As an introduction to Unhallowed, we arranged for a special limited-format game between Jason Lioi and Paul Grasshoff. Each of them received two Unhallowed boosters (before the actual release -- eat your hearts out!) from which to build their warbands. This week, we look at their builds and the planning behind them. Next week -- the match.
Sitting down with Paul to play a game of sealed for this article, I was pretty excited to be opening my first two boosters of Unhallowed. This set has some really nice sculpts of iconic monsters and many unique and interesting abilities that I can't wait to try out. I eagerly tore the tops off and dumped out the contents, revealing --
Looking over this group, I decided to build from the top down, starting with the commander. The Lyrandar Skyfire Captain is clearly a solid choice with his great spells and potent ranged attack. Prepared for Battle grants a significant tempo advantage to a band, allowing the important buff spells to be cast without spending the Captain's activations to do so. In this particular pull, he's also the highest command rating I had available. Commander rating is a statistic I value very highly because of its impact on the generally poor morale saves in sealed play and the always-important initiative rolls.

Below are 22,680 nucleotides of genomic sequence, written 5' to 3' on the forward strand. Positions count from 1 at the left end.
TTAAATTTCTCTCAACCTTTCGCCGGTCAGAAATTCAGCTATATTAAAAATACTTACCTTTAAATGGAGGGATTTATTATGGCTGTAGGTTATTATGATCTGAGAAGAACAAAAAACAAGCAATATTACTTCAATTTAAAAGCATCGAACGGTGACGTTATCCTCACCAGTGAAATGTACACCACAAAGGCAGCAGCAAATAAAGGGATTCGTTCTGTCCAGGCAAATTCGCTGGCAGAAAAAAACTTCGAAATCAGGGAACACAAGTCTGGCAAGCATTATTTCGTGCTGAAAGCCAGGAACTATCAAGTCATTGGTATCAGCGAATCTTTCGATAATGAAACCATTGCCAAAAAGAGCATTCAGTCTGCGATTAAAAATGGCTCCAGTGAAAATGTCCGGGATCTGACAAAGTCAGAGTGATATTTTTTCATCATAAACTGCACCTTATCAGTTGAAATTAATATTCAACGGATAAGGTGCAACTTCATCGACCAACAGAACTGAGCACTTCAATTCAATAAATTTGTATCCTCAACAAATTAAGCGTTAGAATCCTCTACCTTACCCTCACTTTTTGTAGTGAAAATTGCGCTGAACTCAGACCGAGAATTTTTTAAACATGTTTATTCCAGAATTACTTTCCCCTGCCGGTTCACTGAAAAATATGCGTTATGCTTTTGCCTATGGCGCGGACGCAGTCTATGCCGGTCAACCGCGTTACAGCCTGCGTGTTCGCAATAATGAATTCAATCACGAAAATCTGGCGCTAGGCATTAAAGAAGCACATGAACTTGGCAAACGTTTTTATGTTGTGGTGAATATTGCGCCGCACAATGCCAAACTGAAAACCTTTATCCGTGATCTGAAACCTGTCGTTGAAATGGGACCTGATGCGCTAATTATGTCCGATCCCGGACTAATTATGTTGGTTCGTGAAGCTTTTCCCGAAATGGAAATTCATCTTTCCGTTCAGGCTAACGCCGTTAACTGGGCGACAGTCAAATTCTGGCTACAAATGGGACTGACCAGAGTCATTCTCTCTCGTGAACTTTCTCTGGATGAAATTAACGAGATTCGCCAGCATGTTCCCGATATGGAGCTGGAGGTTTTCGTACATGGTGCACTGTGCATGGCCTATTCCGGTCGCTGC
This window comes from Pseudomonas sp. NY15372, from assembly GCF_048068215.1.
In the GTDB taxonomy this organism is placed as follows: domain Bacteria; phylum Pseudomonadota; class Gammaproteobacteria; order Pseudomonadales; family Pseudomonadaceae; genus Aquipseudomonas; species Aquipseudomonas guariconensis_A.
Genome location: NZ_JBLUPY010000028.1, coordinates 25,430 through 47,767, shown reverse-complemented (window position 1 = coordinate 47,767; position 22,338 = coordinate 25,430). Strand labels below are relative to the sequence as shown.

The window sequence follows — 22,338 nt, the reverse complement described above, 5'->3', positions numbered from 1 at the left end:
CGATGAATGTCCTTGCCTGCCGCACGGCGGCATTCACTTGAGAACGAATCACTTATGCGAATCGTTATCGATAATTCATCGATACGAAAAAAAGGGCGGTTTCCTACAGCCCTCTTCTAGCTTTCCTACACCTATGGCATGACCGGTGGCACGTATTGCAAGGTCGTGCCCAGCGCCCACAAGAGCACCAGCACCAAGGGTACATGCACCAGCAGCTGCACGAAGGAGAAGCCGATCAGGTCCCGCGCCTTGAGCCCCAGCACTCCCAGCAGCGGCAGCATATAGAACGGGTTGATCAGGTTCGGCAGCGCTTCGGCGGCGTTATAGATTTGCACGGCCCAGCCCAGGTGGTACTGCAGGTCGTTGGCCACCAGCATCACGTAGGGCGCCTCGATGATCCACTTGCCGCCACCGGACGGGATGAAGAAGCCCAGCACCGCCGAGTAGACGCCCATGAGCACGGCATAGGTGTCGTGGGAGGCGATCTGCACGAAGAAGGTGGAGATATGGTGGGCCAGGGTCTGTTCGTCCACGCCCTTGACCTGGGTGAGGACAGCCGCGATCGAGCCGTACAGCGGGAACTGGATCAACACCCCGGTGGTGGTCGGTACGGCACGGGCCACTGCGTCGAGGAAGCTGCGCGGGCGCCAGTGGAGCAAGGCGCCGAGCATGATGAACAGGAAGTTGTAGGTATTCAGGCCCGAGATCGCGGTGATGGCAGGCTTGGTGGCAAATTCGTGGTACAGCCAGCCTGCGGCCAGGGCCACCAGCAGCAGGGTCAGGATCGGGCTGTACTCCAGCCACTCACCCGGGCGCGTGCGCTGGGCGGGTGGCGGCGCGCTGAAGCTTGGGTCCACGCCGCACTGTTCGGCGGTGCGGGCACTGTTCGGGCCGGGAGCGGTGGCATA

The Duergar Slaver is another solid choice. He's half as expensive as the Captain but only one commander point less. His invisibility spell can be very powerful, making him exceptionally durable for his cost if he uses it on himself, or alternately granting an ally the ability to advance unmolested. With two better choices available, I discarded the Bugbear as having too low a command rating for consideration.
Looking at the remaining pieces in my pool, I saw that I almost certainly would play the Large Astral Construct. Construct immunities are very good, and its high attacks and damage are welcome in a sealed band. Better still, the flexibility provided by being able to choose one Astral Construct Ability at setup allows me to tailor my band to beat whatever Paul brings to the battlemat.